Persistent Post-Surgical Back and Lower Limb Pain

Many patients experience persistent lower back and lower limb pain after spinal surgery. The term “Failed Back Surgery Syndrome” is a misnomer as this ongoing pain does not necessarily indicate any deficiency with the spinal surgery. There are many potential causes for this syndrome, and there are appropriate interventions to address some of these.

For example, accelerated wear and tear on the adjacent facet joints can be amenable to radiofrequency denervation. Residual irritability of the local nerve roots can respond to epidural steroid injection or neuromodulation techniques (see Pulsed Radiofrequency Treatments and Spinal Cord Stimulation for more information). Once obvious surgical causes for persistent pain have been ruled out, specialised assessment and diagnostic techniques can be utilised to determine the way to proceed.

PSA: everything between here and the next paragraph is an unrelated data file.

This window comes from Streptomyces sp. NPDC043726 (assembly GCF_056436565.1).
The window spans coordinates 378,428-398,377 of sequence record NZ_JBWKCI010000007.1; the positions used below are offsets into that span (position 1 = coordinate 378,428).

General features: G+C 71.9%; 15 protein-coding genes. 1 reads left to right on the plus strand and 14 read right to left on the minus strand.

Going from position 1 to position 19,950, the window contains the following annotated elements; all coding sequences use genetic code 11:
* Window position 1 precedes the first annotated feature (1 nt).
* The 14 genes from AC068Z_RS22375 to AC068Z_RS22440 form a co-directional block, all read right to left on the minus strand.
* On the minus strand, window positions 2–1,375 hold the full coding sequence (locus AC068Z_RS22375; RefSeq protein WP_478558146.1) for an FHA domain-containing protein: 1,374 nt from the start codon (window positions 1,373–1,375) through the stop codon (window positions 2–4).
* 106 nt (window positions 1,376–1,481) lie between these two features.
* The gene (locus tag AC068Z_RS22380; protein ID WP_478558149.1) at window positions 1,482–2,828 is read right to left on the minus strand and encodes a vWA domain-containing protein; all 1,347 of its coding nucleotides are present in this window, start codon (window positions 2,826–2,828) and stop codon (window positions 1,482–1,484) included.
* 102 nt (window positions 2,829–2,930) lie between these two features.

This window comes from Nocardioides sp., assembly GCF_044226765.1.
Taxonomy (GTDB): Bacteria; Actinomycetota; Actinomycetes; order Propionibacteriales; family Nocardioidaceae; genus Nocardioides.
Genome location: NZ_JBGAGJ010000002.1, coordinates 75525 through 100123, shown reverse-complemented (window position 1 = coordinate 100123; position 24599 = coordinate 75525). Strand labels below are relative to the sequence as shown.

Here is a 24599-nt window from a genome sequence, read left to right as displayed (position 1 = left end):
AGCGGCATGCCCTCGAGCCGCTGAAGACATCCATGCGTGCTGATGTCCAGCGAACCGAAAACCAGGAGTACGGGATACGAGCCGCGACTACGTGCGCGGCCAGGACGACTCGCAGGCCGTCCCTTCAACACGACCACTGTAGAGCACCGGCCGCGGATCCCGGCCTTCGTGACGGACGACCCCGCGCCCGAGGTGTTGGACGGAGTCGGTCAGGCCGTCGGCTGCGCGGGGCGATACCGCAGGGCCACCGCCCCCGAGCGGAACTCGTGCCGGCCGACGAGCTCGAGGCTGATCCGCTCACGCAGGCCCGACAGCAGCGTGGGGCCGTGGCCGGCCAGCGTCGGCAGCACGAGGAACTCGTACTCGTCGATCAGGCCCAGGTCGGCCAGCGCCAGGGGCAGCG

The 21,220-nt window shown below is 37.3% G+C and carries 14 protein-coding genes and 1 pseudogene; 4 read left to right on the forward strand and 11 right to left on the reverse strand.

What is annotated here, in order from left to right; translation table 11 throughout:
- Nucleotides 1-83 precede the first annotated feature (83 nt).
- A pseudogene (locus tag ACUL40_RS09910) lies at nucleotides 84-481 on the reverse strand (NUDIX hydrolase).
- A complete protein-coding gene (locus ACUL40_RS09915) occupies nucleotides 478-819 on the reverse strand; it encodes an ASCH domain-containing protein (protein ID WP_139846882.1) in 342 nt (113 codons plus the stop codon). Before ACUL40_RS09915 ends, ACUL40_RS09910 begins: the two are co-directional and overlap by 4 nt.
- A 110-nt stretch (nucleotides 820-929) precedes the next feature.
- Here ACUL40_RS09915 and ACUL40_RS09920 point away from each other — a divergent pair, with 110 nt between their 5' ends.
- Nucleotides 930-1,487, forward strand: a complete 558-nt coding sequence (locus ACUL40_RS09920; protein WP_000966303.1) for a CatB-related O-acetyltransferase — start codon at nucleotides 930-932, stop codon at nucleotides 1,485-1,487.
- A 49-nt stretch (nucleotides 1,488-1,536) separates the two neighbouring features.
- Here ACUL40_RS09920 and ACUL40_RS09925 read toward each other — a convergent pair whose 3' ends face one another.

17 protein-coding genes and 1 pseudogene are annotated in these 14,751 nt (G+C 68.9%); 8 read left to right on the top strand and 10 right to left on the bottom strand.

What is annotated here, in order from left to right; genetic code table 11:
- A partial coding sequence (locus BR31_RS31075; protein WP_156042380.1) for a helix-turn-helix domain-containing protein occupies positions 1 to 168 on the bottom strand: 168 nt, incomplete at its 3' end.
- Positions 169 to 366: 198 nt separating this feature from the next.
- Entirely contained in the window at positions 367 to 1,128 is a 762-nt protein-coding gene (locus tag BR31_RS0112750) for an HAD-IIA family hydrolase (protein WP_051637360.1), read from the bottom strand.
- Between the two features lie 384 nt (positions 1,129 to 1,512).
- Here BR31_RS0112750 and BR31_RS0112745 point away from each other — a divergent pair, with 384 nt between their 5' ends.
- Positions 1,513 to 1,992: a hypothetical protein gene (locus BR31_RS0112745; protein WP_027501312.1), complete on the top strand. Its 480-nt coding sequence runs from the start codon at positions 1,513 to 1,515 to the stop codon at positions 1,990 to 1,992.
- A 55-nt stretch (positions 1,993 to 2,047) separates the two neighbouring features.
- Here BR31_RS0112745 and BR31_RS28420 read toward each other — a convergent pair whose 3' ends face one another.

Clinical assessment provides some clues, however back pain symptoms and imaging findings are notoriously non-specific. This means diagnostic techniques may need to be applied in a stepwise fashion to ascertain the degree of benefit each brings the patient. Sometimes back pain is the result of pain generation for multiple sources. In this case, a procedure to relieve pain from one of the contributing sources can still be a beneficial exercise for the patient.